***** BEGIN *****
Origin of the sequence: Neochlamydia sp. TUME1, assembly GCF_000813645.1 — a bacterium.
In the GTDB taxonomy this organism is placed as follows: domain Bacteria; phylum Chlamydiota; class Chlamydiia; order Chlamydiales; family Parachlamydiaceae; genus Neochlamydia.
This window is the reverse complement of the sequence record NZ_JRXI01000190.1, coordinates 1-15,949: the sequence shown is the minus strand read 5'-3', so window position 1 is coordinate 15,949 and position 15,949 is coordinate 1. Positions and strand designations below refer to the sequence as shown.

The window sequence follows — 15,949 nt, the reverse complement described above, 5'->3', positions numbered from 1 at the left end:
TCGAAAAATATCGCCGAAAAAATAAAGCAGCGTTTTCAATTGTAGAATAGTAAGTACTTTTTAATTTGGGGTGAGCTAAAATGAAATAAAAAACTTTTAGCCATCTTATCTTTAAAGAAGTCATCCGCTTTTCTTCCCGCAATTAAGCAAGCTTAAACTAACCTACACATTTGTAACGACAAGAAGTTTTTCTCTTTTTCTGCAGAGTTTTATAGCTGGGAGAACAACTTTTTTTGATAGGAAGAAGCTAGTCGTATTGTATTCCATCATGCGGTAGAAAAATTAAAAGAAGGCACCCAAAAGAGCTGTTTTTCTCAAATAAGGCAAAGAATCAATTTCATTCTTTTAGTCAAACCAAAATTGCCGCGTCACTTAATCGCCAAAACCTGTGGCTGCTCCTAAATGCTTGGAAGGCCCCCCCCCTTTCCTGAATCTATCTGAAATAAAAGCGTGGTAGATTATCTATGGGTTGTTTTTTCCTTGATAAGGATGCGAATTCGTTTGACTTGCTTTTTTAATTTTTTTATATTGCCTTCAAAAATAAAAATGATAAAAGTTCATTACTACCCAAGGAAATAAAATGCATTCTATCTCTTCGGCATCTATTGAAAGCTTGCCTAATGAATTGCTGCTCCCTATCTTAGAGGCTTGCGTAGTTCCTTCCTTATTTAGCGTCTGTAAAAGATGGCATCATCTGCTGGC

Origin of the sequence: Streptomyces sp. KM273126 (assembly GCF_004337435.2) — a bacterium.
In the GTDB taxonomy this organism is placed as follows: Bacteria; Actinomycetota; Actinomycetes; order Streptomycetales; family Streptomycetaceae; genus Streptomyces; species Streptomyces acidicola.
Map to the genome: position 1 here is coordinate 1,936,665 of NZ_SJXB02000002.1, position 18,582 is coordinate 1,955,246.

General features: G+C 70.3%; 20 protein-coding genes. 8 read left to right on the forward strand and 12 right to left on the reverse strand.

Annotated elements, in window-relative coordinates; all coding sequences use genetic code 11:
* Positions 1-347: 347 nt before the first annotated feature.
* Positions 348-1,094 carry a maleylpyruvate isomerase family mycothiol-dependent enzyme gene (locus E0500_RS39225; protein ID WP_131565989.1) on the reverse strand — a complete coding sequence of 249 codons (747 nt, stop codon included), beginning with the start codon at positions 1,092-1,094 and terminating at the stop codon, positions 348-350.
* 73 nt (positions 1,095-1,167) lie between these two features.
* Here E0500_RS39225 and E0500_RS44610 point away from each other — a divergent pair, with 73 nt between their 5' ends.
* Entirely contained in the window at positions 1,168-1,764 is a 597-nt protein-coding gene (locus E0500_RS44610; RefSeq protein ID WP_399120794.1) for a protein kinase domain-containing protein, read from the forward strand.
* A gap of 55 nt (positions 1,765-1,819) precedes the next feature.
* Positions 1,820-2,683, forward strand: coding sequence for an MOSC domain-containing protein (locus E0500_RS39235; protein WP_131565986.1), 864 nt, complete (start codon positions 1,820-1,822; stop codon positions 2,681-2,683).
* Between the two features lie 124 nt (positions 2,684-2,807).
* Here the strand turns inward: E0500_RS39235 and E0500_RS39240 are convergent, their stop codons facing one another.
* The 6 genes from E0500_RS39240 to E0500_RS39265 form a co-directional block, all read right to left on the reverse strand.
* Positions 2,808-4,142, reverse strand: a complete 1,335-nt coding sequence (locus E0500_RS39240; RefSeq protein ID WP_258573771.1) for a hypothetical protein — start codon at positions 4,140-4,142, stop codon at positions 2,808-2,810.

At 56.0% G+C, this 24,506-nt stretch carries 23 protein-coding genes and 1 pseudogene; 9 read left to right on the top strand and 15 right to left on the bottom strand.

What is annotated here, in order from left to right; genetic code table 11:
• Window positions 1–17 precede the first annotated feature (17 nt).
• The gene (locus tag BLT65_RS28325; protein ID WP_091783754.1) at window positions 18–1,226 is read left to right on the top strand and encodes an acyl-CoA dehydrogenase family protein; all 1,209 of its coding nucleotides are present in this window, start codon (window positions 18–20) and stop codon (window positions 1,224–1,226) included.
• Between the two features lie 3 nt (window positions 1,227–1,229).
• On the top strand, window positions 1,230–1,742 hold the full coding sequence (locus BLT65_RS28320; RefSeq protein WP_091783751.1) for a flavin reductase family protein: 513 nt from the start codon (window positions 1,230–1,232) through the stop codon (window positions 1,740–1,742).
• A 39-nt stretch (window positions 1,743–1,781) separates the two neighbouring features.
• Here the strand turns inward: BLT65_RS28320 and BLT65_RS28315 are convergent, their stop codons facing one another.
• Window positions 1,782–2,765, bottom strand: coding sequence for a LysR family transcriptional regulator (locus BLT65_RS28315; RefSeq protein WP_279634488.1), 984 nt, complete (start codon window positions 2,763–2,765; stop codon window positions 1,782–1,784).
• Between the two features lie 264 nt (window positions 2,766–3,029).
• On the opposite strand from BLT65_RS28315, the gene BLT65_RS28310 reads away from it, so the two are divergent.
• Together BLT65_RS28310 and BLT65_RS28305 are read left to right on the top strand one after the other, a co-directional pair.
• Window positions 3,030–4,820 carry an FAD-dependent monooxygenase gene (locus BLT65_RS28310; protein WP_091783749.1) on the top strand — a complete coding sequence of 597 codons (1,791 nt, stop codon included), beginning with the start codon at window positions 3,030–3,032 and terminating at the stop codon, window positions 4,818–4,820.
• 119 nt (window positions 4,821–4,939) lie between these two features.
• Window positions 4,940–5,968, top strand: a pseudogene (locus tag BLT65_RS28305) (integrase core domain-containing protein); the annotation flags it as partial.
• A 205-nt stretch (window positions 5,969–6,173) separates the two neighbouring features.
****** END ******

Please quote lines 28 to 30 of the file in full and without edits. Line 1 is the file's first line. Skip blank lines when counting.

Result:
• A 39-nt stretch (window positions 1,743–1,781) separates the two neighbouring features.
• Here the strand turns inward: BLT65_RS28320 and BLT65_RS28315 are convergent, their stop codons facing one another.
• Window positions 1,782–2,765, bottom strand: coding sequence for a LysR family transcriptional regulator (locus BLT65_RS28315; RefSeq protein WP_279634488.1), 984 nt, complete (start codon window positions 2,763–2,765; stop codon window positions 1,782–1,784).